• You can get rid of a cough by staying hydrated, coughing effectively to clear mucus, using cough drops or honey, and breathing moist air.
  • Research has not found that cough medications are very effective, though they may help alleviate some symptoms in certain cases.
  • To get rid of a cough, you should figure out whether it’s caused by the cold, flu, allergies, or another condition, which will further inform treatment.
  • This article was medically reviewed by Tania Elliott, MD, who specializes in infectious diseases related to allergies and immunology for internal medicine at NYU Langone Health.
  • Visit Insider’s homepage for more stories.

A cough is one of the most common reasons people see a doctor, and it’s caused by irritation or blockage in your throat or lungs. That irritation can have many root causes: inflammation due to asthma, post-nasal drip associated with allergies or nasal congestion, mucus building up from bronchitis, and even acid reflux.

However, a persistent cough can also be a sign of infectious illness, since it is closely associated with viruses like the flu and common cold. Here’s what you should know about how to get rid of a cough and when to seek help.

How to get rid of a cough

For the common cold, coughing will be mild to moderate and often coupled with a sore throat, sneezing, and a stuffy nose. With the flu, coughing is prevalent, but those secondary symptoms are less common.

Here are some of the best ways to get rid of a cough caused by an infection:

  • Stay hydrated. Drink plenty of water and tea to ease the irritation in your throat. Liquids will also loosen mucus in your lungs, making it easier to clear by coughing.
  • Cough effectively. Cough from your lungs, not just your throat, in order to clear mucus. "Coughing from deep in your lungs as opposed to just through your throat will help to expel deep secretions that rest in your lungs," says Erin Nance, MD.
  • Use cough drops. Cough drops and hard candy can help keep your throat moist, therefore easing the irritation that causes a cough, making it a good choice for dry coughs without much mucus. However, a 2018 study suggested that menthol cough drops may lead to a longer cough duration.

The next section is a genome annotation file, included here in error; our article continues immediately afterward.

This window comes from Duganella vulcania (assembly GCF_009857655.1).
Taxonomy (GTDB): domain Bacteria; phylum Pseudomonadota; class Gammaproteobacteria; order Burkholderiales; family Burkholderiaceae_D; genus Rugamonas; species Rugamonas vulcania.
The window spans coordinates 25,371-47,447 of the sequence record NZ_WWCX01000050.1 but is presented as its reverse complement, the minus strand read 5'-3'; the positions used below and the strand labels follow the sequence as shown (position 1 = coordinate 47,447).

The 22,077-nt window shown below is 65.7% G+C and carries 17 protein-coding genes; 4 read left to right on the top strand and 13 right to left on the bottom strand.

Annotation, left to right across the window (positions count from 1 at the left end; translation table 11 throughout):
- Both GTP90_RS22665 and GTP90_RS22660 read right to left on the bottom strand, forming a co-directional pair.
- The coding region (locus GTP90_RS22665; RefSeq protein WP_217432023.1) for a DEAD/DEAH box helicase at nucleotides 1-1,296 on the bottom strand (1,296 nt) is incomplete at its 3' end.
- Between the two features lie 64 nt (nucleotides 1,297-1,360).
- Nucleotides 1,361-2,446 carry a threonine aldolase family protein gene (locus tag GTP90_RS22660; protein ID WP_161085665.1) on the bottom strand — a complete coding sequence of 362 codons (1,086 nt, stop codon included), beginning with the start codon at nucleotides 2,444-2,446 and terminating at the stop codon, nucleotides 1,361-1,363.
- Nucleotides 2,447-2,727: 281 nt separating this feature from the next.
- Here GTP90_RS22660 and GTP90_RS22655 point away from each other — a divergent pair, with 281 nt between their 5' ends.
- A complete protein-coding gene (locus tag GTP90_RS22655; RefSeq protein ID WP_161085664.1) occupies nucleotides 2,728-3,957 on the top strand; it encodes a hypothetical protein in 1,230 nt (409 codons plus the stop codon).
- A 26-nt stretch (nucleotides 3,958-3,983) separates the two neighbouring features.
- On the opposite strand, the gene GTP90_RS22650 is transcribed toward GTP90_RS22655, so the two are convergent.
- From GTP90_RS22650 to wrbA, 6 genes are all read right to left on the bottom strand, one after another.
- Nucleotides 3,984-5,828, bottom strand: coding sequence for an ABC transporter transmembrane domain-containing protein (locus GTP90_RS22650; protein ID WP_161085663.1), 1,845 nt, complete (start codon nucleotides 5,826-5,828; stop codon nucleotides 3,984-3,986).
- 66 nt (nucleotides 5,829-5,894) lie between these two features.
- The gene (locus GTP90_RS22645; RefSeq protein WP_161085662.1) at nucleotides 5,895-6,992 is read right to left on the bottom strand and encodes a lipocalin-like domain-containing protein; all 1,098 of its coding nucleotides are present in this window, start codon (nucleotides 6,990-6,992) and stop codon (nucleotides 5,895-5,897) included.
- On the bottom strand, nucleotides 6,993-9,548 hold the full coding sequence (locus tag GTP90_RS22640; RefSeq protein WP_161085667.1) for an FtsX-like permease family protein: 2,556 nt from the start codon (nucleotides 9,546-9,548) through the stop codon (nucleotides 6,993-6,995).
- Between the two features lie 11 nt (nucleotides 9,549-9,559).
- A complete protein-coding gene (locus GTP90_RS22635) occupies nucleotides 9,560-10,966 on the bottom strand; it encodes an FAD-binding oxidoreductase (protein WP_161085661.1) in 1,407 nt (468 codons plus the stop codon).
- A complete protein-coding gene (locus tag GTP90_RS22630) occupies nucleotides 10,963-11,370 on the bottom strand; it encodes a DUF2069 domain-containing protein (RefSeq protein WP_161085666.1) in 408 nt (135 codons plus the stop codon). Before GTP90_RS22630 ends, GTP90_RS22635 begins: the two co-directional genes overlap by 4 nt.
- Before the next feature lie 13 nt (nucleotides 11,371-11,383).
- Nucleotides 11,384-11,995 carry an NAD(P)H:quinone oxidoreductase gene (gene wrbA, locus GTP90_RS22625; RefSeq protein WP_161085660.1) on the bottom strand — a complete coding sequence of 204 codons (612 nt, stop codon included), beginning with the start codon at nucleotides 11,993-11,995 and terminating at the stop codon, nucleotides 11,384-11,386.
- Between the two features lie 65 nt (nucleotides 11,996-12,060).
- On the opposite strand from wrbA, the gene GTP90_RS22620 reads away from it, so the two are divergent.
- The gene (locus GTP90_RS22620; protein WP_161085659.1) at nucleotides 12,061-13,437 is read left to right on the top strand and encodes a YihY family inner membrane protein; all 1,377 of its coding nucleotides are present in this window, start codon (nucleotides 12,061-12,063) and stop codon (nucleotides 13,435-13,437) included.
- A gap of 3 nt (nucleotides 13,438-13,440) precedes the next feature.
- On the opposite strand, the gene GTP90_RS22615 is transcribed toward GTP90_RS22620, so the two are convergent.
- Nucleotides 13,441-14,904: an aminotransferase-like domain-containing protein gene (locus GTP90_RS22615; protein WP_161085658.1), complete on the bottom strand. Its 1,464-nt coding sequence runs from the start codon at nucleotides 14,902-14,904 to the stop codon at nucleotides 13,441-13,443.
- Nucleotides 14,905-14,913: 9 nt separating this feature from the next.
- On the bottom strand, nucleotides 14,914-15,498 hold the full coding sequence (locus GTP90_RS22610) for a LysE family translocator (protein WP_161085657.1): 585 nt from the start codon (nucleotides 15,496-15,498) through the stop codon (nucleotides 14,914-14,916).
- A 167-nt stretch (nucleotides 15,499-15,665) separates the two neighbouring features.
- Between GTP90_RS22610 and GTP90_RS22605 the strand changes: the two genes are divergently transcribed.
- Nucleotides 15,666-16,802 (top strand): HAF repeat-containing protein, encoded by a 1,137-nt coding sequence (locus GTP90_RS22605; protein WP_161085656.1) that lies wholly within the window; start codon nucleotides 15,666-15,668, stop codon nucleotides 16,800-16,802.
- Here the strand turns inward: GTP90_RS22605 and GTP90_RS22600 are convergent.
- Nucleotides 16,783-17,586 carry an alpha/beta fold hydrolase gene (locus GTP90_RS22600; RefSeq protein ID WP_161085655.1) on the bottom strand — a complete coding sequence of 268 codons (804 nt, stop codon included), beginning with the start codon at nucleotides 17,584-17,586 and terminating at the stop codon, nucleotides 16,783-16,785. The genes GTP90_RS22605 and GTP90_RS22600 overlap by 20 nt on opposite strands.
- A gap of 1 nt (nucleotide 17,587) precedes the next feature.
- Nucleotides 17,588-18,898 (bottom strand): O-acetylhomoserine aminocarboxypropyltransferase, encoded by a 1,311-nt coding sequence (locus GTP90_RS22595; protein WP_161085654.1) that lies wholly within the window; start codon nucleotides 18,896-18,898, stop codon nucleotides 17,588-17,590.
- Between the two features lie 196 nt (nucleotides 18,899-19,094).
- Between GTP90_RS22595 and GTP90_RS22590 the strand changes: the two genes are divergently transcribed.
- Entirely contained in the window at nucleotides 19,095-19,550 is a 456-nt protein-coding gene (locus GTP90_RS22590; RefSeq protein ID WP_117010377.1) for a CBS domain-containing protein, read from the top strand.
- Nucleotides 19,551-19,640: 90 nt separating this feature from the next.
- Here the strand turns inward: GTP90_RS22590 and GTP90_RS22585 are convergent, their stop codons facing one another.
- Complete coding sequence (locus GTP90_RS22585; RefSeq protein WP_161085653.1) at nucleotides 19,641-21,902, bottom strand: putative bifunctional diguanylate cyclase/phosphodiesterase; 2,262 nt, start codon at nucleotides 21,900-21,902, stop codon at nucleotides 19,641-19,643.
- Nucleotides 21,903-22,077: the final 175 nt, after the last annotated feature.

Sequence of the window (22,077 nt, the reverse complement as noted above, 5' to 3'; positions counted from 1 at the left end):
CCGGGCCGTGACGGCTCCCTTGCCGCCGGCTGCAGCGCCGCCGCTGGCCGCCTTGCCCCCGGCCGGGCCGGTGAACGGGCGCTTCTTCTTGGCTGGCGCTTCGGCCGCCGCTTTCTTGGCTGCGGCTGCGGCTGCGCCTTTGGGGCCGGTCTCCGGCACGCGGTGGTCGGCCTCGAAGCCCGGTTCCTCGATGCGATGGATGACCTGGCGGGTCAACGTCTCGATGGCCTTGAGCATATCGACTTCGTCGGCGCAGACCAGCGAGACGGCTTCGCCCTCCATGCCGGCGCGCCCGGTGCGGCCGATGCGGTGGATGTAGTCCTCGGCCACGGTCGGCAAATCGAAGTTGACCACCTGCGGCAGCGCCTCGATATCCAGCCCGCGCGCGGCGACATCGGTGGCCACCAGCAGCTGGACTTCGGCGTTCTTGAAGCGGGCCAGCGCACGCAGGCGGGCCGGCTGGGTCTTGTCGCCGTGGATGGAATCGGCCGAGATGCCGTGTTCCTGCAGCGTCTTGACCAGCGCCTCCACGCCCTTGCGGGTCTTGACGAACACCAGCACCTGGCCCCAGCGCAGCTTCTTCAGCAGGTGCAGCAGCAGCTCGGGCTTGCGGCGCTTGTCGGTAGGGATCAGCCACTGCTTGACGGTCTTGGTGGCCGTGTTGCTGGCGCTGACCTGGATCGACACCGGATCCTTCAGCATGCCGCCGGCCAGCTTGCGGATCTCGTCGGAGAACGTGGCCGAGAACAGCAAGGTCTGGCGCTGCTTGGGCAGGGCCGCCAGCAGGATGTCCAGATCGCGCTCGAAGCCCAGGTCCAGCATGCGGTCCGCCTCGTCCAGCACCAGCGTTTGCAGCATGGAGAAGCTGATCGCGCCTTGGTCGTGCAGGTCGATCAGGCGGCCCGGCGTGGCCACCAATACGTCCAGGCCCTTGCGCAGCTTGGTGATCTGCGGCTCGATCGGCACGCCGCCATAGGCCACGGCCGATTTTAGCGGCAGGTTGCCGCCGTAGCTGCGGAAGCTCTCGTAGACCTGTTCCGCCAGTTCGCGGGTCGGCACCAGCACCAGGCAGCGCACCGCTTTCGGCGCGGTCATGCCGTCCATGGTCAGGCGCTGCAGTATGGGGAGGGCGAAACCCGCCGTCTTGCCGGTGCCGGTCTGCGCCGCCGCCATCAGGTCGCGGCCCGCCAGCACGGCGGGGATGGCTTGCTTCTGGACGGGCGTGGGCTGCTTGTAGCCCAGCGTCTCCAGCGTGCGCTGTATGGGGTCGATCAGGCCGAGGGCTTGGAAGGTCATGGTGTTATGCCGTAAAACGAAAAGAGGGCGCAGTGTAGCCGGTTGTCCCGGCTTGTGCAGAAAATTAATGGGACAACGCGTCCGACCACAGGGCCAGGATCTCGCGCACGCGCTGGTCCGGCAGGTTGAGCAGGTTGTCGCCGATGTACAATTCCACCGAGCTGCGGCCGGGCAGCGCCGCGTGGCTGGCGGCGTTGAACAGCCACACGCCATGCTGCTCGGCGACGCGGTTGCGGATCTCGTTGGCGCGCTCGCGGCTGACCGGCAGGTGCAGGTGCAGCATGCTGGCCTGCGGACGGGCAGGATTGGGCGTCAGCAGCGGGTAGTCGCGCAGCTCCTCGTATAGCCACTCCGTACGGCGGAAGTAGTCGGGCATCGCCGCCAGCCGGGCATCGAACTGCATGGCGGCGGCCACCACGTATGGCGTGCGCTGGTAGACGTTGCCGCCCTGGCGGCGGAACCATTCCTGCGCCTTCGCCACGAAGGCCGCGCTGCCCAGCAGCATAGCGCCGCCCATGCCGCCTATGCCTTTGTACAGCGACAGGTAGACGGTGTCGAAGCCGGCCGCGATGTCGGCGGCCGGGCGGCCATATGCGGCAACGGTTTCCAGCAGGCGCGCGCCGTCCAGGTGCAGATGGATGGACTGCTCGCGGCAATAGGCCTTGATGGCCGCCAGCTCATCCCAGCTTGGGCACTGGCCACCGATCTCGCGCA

• Take honey: Research has found that honey can reduce coughing and soothe the throat. Honey should be taken orally, by the spoonful, or diluted in tea or hot water.
  • Breathe moist air: Some people may find that breathing moist air - either in a steamy bathroom or from a humidifier - decreases their cough by helping with dryness and loosening mucus. However, one 2017 review found that heated, humidified air didn't make a significant difference in relieving cold symptoms, so the benefits may depend on the individual.

When to use medication to get rid of a cough

In 2017, the American Academy of Chest Physicians studied treatments for getting rid of a cough, and suggested against the use of over-the-counter cough and cold medicines.

There's little evidence that over-the-counter cough medicines work well and they should not be given to kids under four, according to the American Academy of Pediatrics. Even more powerful medicines, like codeine and the cough-suppressant dextromethorphan are no more effective than honey for treating cough in kids, and they carry serious side effects.

However, adults can use some types of cough medications to relieve their symptoms. For example, expectorants break up mucus, so that you can clear your airways more effectively. A 2017 review found that guaifenesin, a type of expectorant found in Mucinex and Robitussin, is effective in treating cough caused by bronchitis and upper respiratory tract infections like the common cold.

Cough suppressants are thought to work by overriding the cough reflex, but the evidence for these over-the-counter cough medicines is weak, and some research suggests their supposed effect is a placebo.

Overall, cough medicines might alleviate coughing symptoms, but Nance says they don't address the underlying cause of the cough, which could be a virus, bacteria, allergies, acid reflux, an underlying lung condition, or even a side effect of medication.

"Understanding the reason why you are coughing will help guide the treatment for the cough," says Nance. Most of the time, and especially in flu and cold cases, a cough will get better on its own as the virus runs its course.

The Centers for Disease Control and Prevention recommends seeing your doctor if you have a cough accompanied by a fever of more than 100.4 degrees Fahrenheit, bloody mucus, or trouble breathing. In addition, if you have a cough that lasts longer than three weeks or a cough that is recurring, you should visit a doctor to determine what is causing your cough.

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